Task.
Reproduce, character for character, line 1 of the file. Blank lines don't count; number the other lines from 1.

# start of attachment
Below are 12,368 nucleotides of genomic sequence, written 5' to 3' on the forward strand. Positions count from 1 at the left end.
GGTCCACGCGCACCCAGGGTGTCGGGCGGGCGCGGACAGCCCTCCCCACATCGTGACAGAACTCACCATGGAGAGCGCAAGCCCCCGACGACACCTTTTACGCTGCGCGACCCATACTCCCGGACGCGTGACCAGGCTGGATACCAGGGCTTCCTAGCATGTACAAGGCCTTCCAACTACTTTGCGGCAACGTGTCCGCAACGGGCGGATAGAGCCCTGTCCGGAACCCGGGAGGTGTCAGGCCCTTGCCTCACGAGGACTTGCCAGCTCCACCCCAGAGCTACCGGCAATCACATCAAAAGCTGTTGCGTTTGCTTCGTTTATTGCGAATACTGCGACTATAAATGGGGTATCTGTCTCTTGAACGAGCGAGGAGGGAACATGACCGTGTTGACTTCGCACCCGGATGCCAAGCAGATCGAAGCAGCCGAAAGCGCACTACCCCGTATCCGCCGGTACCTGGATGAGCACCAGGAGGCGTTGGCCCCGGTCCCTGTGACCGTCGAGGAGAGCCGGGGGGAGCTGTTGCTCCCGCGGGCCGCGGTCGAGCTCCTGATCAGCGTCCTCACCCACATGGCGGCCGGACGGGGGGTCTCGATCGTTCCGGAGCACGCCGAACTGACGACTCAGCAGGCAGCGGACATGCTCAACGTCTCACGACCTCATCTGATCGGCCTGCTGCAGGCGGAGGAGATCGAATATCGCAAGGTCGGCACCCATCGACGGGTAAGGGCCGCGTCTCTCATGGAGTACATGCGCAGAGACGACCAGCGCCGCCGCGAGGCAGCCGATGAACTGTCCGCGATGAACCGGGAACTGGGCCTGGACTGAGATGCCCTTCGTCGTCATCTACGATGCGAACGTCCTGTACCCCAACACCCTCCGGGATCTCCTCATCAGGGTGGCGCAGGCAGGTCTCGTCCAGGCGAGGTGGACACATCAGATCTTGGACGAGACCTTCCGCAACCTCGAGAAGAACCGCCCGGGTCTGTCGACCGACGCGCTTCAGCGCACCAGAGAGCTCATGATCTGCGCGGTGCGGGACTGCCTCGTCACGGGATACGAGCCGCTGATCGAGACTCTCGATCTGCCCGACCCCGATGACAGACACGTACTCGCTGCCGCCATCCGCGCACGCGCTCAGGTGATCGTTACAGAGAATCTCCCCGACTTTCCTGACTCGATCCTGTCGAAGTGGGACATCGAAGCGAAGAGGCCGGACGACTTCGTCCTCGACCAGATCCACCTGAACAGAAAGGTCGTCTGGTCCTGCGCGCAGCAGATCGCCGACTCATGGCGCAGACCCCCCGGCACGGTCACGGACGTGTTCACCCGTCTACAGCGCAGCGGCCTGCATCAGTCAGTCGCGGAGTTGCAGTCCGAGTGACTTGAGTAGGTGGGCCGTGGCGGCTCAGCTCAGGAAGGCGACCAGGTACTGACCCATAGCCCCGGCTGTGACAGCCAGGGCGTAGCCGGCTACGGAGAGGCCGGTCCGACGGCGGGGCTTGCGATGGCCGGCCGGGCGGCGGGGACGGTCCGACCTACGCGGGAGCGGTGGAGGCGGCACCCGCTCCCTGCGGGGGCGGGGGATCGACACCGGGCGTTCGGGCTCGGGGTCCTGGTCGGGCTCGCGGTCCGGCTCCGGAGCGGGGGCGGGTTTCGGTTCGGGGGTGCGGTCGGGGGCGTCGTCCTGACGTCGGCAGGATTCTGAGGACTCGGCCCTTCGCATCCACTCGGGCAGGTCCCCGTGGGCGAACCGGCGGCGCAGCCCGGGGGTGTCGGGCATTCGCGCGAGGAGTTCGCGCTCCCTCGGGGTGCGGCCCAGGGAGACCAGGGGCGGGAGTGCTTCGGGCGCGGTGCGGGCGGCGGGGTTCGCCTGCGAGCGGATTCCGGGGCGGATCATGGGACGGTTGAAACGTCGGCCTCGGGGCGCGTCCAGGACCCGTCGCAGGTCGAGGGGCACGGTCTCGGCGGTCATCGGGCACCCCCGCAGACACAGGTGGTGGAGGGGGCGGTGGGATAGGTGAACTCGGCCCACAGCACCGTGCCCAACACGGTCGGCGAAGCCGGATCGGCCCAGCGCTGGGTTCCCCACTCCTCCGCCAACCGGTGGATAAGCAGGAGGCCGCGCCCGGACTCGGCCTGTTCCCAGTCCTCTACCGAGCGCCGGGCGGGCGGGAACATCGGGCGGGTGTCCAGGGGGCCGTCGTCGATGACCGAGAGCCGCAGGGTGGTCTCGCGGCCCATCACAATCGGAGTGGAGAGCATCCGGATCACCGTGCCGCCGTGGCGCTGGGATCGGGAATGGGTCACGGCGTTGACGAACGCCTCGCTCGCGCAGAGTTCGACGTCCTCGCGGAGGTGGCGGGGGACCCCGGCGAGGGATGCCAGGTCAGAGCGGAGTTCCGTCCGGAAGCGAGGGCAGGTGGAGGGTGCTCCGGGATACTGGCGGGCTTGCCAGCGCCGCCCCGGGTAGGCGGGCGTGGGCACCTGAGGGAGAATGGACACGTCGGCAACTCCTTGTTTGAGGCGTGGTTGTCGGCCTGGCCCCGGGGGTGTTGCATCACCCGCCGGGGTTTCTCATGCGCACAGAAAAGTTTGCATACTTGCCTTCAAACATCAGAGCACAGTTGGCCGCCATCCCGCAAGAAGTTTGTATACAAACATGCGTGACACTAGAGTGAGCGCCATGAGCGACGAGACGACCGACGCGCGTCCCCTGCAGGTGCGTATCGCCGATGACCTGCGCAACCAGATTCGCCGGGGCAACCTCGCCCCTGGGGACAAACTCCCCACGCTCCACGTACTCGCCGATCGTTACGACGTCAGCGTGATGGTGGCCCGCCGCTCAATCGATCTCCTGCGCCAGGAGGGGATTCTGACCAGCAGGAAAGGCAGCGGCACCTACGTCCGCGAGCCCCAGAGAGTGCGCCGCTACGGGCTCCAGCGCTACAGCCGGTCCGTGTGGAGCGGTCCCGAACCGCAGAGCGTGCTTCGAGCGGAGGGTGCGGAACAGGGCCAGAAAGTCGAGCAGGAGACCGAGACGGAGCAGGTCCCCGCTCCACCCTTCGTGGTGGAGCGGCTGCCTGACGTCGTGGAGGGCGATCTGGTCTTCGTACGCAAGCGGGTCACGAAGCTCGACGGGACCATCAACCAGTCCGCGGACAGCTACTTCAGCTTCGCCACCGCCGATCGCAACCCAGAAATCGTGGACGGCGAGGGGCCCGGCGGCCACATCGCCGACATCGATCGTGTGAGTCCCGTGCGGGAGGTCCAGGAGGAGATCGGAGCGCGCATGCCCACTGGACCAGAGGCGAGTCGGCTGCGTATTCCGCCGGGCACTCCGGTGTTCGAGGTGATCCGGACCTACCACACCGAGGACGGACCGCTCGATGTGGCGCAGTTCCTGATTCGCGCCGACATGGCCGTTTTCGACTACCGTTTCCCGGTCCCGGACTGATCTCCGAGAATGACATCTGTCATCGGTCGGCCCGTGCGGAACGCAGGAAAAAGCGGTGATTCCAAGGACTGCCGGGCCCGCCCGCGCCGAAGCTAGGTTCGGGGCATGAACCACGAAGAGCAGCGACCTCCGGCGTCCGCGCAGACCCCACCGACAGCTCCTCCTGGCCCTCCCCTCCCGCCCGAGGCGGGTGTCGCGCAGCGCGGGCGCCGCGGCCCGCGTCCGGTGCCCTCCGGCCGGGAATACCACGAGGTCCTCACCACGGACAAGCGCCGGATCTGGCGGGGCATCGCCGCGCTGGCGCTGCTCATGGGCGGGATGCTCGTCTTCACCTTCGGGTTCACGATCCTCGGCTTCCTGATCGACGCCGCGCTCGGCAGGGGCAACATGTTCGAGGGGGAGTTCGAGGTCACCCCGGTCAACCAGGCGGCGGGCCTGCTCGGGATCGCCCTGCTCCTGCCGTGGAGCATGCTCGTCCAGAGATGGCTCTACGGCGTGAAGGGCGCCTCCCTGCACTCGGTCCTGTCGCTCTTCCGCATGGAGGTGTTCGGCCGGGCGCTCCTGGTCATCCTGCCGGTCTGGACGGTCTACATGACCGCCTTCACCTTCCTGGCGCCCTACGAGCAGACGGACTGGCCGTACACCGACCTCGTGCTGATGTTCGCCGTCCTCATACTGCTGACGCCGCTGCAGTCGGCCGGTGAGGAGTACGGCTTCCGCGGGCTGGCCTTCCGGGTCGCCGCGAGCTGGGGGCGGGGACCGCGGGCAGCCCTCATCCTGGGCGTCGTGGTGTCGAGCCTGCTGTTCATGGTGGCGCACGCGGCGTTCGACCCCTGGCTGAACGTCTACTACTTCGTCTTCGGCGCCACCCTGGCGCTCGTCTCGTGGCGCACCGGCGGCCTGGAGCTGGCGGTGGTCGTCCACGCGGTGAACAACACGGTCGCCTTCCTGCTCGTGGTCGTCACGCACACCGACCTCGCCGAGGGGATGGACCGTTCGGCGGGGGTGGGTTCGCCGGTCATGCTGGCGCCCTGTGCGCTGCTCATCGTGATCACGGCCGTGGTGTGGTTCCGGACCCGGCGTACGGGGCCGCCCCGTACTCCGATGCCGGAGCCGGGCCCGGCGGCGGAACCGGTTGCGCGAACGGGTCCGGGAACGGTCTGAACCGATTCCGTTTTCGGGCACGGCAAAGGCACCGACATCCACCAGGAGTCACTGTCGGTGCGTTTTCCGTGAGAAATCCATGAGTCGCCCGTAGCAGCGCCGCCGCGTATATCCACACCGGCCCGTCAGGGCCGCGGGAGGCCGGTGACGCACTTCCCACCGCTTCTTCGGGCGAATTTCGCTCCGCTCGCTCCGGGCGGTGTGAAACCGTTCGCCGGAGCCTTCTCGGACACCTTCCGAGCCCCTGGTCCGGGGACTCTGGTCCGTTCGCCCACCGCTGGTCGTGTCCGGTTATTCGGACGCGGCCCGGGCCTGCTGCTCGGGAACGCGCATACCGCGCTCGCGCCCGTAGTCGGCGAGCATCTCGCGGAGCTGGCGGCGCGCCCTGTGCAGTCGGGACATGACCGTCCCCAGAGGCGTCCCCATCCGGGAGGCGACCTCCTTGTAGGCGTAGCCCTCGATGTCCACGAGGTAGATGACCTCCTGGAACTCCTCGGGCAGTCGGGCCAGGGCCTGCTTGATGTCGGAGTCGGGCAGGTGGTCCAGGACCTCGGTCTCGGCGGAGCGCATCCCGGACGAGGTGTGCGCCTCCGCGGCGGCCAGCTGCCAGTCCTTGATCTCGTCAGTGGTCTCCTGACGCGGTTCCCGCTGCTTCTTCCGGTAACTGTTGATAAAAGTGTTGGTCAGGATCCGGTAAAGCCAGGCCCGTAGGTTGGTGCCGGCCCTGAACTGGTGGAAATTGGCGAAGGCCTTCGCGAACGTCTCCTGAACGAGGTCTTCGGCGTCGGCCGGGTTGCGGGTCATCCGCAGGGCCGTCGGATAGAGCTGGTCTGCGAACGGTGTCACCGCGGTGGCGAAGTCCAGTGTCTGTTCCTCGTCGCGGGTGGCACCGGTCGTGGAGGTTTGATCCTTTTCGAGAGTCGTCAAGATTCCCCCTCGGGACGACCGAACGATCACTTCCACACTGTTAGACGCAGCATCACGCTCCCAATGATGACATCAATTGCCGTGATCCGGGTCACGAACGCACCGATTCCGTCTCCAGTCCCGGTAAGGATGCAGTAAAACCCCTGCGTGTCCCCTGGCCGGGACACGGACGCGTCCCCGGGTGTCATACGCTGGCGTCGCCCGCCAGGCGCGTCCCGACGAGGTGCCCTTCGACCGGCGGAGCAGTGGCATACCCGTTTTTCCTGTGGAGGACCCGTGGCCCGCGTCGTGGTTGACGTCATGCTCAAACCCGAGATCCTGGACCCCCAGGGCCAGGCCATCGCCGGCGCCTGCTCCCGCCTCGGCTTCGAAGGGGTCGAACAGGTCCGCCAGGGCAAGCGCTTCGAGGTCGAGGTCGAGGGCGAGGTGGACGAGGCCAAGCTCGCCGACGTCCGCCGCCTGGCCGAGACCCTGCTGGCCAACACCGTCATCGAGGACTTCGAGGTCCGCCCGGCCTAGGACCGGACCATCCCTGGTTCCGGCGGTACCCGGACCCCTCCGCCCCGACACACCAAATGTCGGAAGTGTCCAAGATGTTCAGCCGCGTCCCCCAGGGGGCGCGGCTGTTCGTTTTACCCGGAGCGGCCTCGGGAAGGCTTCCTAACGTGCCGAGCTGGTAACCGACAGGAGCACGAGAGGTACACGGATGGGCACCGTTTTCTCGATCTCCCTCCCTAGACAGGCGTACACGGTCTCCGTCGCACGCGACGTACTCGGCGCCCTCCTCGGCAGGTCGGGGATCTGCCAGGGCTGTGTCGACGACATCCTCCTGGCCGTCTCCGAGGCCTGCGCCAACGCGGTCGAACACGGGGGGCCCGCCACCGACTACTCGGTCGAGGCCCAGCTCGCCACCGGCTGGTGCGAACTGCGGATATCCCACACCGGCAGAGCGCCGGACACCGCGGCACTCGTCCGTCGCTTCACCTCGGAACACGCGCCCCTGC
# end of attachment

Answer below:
Below are 12,368 nucleotides of genomic sequence, written 5' to 3' on the forward strand. Positions count from 1 at the left end.